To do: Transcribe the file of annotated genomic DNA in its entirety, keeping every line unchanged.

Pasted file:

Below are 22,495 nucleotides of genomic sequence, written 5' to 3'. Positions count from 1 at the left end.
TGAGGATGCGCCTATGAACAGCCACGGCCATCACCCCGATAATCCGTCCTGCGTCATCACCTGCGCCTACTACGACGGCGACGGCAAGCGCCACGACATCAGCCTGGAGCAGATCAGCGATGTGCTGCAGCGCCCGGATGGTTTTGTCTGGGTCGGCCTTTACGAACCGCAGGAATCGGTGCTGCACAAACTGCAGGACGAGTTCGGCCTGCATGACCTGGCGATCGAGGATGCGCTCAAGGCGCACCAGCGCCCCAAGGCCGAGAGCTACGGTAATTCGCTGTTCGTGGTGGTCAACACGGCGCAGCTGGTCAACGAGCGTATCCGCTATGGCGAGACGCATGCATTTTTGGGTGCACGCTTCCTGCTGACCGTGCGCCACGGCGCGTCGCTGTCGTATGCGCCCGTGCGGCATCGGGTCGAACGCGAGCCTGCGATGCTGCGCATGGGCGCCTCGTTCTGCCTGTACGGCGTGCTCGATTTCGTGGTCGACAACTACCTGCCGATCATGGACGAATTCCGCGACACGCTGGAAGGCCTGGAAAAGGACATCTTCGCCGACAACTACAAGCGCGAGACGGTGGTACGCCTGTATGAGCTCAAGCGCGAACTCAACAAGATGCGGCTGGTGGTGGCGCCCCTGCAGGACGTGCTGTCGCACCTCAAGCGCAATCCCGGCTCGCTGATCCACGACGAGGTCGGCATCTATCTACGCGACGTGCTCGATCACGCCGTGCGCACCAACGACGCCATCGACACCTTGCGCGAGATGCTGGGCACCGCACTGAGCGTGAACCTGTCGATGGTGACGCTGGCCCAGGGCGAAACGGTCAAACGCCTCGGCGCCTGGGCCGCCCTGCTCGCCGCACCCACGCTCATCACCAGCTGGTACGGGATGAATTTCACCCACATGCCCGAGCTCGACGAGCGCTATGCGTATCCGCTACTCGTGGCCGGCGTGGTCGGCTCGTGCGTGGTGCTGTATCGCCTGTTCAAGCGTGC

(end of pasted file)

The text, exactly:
Below are 22,495 nucleotides of genomic sequence, written 5' to 3'. Positions count from 1 at the left end.
TGAGGATGCGCCTATGAACAGCCACGGCCATCACCCCGATAATCCGTCCTGCGTCATCACCTGCGCCTACTACGACGGCGACGGCAAGCGCCACGACATCAGCCTGGAGCAGATCAGCGATGTGCTGCAGCGCCCGGATGGTTTTGTCTGGGTCGGCCTTTACGAACCGCAGGAATCGGTGCTGCACAAACTGCAGGACGAGTTCGGCCTGCATGACCTGGCGATCGAGGATGCGCTCAAGGCGCACCAGCGCCCCAAGGCCGAGAGCTACGGTAATTCGCTGTTCGTGGTGGTCAACACGGCGCAGCTGGTCAACGAGCGTATCCGCTATGGCGAGACGCATGCATTTTTGGGTGCACGCTTCCTGCTGACCGTGCGCCACGGCGCGTCGCTGTCGTATGCGCCCGTGCGGCATCGGGTCGAACGCGAGCCTGCGATGCTGCGCATGGGCGCCTCGTTCTGCCTGTACGGCGTGCTCGATTTCGTGGTCGACAACTACCTGCCGATCATGGACGAATTCCGCGACACGCTGGAAGGCCTGGAAAAGGACATCTTCGCCGACAACTACAAGCGCGAGACGGTGGTACGCCTGTATGAGCTCAAGCGCGAACTCAACAAGATGCGGCTGGTGGTGGCGCCCCTGCAGGACGTGCTGTCGCACCTCAAGCGCAATCCCGGCTCGCTGATCCACGACGAGGTCGGCATCTATCTACGCGACGTGCTCGATCACGCCGTGCGCACCAACGACGCCATCGACACCTTGCGCGAGATGCTGGGCACCGCACTGAGCGTGAACCTGTCGATGGTGACGCTGGCCCAGGGCGAAACGGTCAAACGCCTCGGCGCCTGGGCCGCCCTGCTCGCCGCACCCACGCTCATCACCAGCTGGTACGGGATGAATTTCACCCACATGCCCGAGCTCGACGAGCGCTATGCGTATCCGCTACTCGTGGCCGGCGTGGTCGGCTCGTGCGTGGTGCTGTATCGCCTGTTCAAGCGTGC